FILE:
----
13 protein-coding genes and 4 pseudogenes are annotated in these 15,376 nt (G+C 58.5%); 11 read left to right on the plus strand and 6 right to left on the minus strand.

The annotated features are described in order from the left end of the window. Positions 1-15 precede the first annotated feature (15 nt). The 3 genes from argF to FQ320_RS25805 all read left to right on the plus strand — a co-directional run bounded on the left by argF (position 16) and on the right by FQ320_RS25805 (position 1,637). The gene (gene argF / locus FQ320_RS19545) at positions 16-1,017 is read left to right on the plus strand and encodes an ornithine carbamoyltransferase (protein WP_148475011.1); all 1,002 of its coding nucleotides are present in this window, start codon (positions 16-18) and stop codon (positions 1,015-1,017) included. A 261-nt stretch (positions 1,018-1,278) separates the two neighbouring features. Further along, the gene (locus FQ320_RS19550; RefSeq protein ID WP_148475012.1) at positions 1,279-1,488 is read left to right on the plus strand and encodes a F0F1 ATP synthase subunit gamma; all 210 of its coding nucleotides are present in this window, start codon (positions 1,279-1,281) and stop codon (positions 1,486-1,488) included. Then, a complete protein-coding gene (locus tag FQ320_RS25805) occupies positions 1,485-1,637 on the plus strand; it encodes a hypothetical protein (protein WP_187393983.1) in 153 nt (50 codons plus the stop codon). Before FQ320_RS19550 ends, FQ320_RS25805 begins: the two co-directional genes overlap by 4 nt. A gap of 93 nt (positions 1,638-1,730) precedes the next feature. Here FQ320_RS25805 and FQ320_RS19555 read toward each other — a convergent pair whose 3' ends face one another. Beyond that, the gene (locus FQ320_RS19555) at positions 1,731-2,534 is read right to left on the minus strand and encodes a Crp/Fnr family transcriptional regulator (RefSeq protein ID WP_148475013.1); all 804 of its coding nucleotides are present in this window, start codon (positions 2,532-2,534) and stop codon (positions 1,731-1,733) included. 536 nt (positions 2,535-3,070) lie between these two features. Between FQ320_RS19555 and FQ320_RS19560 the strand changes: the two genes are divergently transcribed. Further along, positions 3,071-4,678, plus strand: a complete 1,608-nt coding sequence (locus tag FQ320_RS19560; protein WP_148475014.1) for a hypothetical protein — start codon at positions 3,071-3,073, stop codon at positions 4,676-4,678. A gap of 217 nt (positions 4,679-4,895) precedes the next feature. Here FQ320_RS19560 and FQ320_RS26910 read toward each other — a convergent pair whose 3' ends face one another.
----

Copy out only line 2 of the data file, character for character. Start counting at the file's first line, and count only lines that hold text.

The annotated features are described in order from the left end of the window. Positions 1-15 precede the first annotated feature (15 nt). The 3 genes from argF to FQ320_RS25805 all read left to right on the plus strand — a co-directional run bounded on the left by argF (position 16) and on the right by FQ320_RS25805 (position 1,637). The gene (gene argF / locus FQ320_RS19545) at positions 16-1,017 is read left to right on the plus strand and encodes an ornithine carbamoyltransferase (protein WP_148475011.1); all 1,002 of its coding nucleotides are present in this window, start codon (positions 16-18) and stop codon (positions 1,015-1,017) included. A 261-nt stretch (positions 1,018-1,278) separates the two neighbouring features. Further along, the gene (locus FQ320_RS19550; RefSeq protein ID WP_148475012.1) at positions 1,279-1,488 is read left to right on the plus strand and encodes a F0F1 ATP synthase subunit gamma; all 210 of its coding nucleotides are present in this window, start codon (positions 1,279-1,281) and stop codon (positions 1,486-1,488) included. Then, a complete protein-coding gene (locus tag FQ320_RS25805) occupies positions 1,485-1,637 on the plus strand; it encodes a hypothetical protein (protein WP_187393983.1) in 153 nt (50 codons plus the stop codon). Before FQ320_RS19550 ends, FQ320_RS25805 begins: the two co-directional genes overlap by 4 nt. A gap of 93 nt (positions 1,638-1,730) precedes the next feature. Here FQ320_RS25805 and FQ320_RS19555 read toward each other — a convergent pair whose 3' ends face one another. Beyond that, the gene (locus FQ320_RS19555) at positions 1,731-2,534 is read right to left on the minus strand and encodes a Crp/Fnr family transcriptional regulator (RefSeq protein ID WP_148475013.1); all 804 of its coding nucleotides are present in this window, start codon (positions 2,532-2,534) and stop codon (positions 1,731-1,733) included. 536 nt (positions 2,535-3,070) lie between these two features. Between FQ320_RS19555 and FQ320_RS19560 the strand changes: the two genes are divergently transcribed. Further along, positions 3,071-4,678, plus strand: a complete 1,608-nt coding sequence (locus tag FQ320_RS19560; protein WP_148475014.1) for a hypothetical protein — start codon at positions 3,071-3,073, stop codon at positions 4,676-4,678. A gap of 217 nt (positions 4,679-4,895) precedes the next feature. Here FQ320_RS19560 and FQ320_RS26910 read toward each other — a convergent pair whose 3' ends face one another.